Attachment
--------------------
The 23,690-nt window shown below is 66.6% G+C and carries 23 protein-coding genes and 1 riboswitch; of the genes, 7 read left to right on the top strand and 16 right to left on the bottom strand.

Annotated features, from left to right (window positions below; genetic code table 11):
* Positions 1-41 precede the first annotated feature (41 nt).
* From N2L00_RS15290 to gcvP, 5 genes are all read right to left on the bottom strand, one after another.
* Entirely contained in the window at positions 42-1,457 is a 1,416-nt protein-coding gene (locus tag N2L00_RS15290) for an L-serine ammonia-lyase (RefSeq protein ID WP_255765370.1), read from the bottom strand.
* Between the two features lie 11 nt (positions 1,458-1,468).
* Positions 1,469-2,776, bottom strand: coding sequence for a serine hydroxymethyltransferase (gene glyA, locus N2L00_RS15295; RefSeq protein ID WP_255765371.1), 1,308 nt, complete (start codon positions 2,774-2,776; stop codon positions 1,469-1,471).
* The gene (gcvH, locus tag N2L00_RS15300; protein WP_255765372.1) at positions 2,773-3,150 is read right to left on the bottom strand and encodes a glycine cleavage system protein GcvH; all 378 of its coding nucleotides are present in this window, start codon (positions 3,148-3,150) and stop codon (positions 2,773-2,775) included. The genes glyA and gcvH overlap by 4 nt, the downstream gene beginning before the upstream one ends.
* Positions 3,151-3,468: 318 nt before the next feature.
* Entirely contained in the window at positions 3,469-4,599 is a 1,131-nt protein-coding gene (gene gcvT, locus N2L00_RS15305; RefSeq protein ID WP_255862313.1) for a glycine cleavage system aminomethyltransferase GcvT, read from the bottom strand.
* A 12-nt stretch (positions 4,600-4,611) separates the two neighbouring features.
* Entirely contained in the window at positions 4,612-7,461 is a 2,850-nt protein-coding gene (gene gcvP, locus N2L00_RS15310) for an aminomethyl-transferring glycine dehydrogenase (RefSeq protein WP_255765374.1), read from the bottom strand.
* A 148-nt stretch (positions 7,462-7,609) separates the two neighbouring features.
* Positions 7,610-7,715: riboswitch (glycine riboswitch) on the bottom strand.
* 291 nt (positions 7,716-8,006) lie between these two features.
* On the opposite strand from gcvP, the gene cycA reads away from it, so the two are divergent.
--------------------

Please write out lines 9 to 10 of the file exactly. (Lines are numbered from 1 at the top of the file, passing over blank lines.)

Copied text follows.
* Positions 3,151-3,468: 318 nt before the next feature.
* Entirely contained in the window at positions 3,469-4,599 is a 1,131-nt protein-coding gene (gene gcvT, locus N2L00_RS15305; RefSeq protein ID WP_255862313.1) for a glycine cleavage system aminomethyltransferase GcvT, read from the bottom strand.